“It’s okay if you haven’t seen him. Just take me across and I’ll look for him myself.”

“Can’t do that either.”

“Why not?”

He jiggled the coin tin again.

“Seriously?”

“Sorry, kid.”

Arizona turned away from him, preparing to load the group of Bas huddled behind him – oblivious to the interaction with Oz – onto the boat.

“Wait!”

Oz cupped his hands and attempted to manifest a pair of coins for Arizona.

“Your tricks don’t work down here. It’s a whole new set of rules.”

He was right. No matter how many times he tried, the only thing Oz could blow into his hands was air.

“Please,” Oz said.

“I’m sorry. Really.”

He turned toward the Bas.

“Alright, now, everyone in.”

A plank formed between the boat and the stone step where they’d all gathered. They trudged across, one by one, until they were all seated. The boat was so small that they nearly sat on top of each other, packed together shoulder to shoulder. They didn’t seem to notice.

Arizona pushed the boat away from the step with the end of the stick that held the lantern, and as the plank sank into the water, as did Oz’s stomach and his hope of reaching Jamie.

No. It couldn’t be over. Not when he was so close. He knew Jamie was here. He felt it. He just had to find him, and in order to do that he needed to be in the boat. Fuck the coins. Fuck the rules. He’d broken them all so far. He wasn’t going to start playing fair now.

With little regard for what may or may not be lurking beneath the surface of the cloudy green river, Oz reared back and dove in.

It was like swimming through oil, slimy and clinging but not impossible to move through. Oz kept his eyes closed and pumped his arms in wide circles, hoping to hit the boat with his hand before his head.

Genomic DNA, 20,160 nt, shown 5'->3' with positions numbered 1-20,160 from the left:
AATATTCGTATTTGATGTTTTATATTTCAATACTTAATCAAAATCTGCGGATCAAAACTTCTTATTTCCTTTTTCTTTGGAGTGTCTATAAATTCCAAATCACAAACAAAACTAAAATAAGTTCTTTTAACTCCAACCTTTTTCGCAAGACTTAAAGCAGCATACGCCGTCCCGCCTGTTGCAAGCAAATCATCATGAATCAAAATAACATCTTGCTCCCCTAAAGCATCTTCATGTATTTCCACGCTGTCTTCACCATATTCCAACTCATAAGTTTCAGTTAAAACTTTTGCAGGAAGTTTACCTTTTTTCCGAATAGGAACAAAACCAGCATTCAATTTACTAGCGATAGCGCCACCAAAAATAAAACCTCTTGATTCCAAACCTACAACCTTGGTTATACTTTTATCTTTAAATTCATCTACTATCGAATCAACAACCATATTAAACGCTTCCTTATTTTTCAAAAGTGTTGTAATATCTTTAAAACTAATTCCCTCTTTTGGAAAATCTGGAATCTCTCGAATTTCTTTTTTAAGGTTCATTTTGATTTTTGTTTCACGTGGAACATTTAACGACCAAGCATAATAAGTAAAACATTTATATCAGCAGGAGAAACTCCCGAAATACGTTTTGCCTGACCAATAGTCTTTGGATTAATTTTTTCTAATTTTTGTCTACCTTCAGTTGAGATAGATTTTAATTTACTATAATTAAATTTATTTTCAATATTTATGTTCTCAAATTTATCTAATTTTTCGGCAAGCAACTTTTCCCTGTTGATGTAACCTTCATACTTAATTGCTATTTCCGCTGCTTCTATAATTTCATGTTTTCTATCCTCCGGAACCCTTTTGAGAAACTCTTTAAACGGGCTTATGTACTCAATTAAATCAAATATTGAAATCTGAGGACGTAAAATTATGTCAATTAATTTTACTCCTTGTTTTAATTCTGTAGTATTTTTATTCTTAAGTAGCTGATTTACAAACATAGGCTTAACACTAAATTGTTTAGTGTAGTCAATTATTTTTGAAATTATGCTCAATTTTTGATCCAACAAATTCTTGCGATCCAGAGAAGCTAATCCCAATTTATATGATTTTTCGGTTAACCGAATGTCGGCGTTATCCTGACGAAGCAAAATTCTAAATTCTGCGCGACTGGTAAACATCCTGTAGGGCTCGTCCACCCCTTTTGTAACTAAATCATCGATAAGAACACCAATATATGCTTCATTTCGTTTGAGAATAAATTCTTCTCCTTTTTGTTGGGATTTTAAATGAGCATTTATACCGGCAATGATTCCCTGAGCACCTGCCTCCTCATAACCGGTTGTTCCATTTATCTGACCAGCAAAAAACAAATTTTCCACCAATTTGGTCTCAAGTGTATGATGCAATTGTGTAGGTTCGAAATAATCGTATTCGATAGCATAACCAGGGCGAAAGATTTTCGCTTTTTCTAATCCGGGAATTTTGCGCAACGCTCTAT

Something cold and angry gripped his ankle and pulled him straight down.

In his panic, Oz opened his eyes and he felt as though they had been set on fire. Closing them again did nothing to cool the burn so he chanced a look down and saw –

Nothing.

A green and black abyss that went on forever. But the grip was there, cutting into his skin. Swirls of blood rose from his ankle as he was yanked further and further down. He looked up, lashed his arms and kicked the invisible attacker while looking for something, anything, to grip onto.

He was choking. The collar of his shirt had been ripped backward and dug into his jugular. He was going to die here. The oil-water rushed over his face. He’d lost all sense of direction. Up or down, it didn’t matter. His lungs were ready to give up.

Oz’s face broke the surface and something hard rammed him in the gut. The breath he held was expelled in a mucousy glop and he breathed in. And he breathed in again.

“Should’ve known you’d try something stupid like that.”

Oz gagged and was lifted by the armpits. His chin rested on the side of the boat.

“Nuh uh. You’re not puking in my boat.”

He couldn’t breathe again. His body was determined to purge everything from his system. Finally, it was over and his jaw ached. Soaked, Oz leaned backward against the side of the boat with his legs curled beneath him.

“Thanks,” Oz wheezed.

“Don’t thank me yet,” Arizona said.